More research needed into effect of oily fish on prostate risk
Cancer Research UK has said that more research is needed to investigate the effect of eating oily fish on men's risk of prostate cancer after US scientists claimed that it may provide protection against aggressive forms of the disease.
A research report in the journal Clinical Cancer Research suggests that omega-3 fatty acids may protect against advanced prostate cancer, even in men with a faulty gene that places them at higher risk.
Scientists at the University of California-San Francisco recruited 466 men with aggressive prostate cancer and a further 476 cancer-free men.
Participants provided information on their intake of oily fish and were tested for variations of the COX-2 gene, which is involved in inflammation . Certain variants of this gene are linked to an increased risk of prostate cancer.
The scientists found that men who reported that they ate the most omega-3 were less likely to have prostate cancer than men who ate the least.
Men who had the 'high risk' variant of COX-2, and who ate a low omega-3 diet, were five times more likely to have prostate cancer.
However, men who had the high risk gene, but who ate a high-omega-3 diet, had a normal risk.
The researchers believe that this is preliminary evidence that omega-3 fatty acids could prevent prostate cancer, although more work is needed to confirm this.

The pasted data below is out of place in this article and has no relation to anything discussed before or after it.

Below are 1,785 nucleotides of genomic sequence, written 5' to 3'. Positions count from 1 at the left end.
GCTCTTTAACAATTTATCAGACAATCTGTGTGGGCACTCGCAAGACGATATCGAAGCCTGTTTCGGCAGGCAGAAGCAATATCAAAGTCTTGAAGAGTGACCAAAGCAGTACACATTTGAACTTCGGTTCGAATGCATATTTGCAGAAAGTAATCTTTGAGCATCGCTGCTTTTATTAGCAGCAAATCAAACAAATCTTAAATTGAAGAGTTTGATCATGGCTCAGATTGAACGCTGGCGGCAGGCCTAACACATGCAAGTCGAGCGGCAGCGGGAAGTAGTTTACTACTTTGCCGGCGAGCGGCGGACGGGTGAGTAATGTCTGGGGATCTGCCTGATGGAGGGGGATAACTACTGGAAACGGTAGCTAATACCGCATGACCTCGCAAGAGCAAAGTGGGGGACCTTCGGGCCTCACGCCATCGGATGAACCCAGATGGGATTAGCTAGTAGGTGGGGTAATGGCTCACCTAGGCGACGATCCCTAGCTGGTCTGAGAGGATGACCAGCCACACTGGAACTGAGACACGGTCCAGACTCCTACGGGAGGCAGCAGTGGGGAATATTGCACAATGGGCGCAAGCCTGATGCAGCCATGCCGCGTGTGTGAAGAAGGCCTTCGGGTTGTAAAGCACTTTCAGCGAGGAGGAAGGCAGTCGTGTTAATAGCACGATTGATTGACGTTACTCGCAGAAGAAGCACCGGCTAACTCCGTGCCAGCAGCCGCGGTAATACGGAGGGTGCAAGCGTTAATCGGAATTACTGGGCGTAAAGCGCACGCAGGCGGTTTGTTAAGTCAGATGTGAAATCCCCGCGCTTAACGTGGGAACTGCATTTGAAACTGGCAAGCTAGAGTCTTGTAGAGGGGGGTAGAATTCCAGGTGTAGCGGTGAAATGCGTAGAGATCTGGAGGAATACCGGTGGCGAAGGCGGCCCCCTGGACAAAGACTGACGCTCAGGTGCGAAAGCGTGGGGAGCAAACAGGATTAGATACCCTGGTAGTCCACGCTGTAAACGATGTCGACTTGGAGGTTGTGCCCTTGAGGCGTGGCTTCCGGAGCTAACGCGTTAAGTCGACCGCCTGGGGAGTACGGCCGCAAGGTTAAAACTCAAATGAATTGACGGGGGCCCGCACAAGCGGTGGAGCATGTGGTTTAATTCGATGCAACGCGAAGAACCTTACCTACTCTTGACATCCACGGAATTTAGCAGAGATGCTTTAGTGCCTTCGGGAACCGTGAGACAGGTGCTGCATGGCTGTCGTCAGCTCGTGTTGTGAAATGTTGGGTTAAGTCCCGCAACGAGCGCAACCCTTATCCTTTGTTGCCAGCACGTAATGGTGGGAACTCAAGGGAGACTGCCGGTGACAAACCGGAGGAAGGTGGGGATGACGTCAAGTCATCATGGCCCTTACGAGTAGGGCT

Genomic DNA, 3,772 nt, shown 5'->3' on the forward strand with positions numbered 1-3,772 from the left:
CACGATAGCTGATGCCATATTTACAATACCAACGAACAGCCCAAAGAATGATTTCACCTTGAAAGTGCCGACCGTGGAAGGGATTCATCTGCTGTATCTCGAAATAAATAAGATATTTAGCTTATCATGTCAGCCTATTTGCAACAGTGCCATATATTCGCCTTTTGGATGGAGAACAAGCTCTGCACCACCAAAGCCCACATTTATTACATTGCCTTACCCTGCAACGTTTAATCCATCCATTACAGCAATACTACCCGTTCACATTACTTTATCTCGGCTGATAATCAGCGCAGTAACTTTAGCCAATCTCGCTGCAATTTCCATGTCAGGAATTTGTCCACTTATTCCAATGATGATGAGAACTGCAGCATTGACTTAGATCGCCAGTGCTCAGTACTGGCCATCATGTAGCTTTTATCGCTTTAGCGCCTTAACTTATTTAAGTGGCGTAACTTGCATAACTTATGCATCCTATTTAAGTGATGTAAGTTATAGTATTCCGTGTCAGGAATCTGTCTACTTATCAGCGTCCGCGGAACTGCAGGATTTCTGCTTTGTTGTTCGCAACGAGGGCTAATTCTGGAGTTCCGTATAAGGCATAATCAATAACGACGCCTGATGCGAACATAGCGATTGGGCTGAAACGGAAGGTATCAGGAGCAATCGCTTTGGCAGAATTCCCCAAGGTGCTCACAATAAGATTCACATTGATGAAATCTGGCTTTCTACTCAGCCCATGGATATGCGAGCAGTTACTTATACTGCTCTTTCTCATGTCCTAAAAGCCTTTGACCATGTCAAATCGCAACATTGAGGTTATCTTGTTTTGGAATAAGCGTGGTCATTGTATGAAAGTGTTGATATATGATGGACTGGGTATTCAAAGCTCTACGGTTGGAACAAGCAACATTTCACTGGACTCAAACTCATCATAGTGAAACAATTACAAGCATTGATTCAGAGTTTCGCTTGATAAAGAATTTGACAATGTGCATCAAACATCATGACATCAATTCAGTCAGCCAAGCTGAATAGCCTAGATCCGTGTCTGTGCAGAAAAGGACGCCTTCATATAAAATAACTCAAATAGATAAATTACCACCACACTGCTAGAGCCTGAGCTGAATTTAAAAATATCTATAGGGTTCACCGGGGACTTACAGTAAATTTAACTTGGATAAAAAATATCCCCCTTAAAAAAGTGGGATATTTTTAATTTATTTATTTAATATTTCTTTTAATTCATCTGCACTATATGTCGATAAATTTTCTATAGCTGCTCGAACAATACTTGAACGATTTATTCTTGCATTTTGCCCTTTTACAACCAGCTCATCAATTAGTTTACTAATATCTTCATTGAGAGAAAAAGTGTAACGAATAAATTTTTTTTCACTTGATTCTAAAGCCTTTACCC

Dr John Witte, professor of epidemiology and biostatistics at the University of California-San Francisco, commented: "Previous research has shown protection against prostate cancer, but this is one of the first studies to show protection against advanced prostate cancer and interaction with COX-2."
However, Cancer Research UK urged caution over the findings, pointing out that the study only looked at a single point in time, rather than following men over a number of years.
Science information manager Dr Joanna Owens said: "We already know that combining certain elements of the Mediterranean diet can reduce cancer risk - and this includes eating plenty of fish.
"But the links between diet and cancer risk are complex and we need much larger studies to know for sure whether eating more oily fish could specifically reduce the risk of prostate cancer."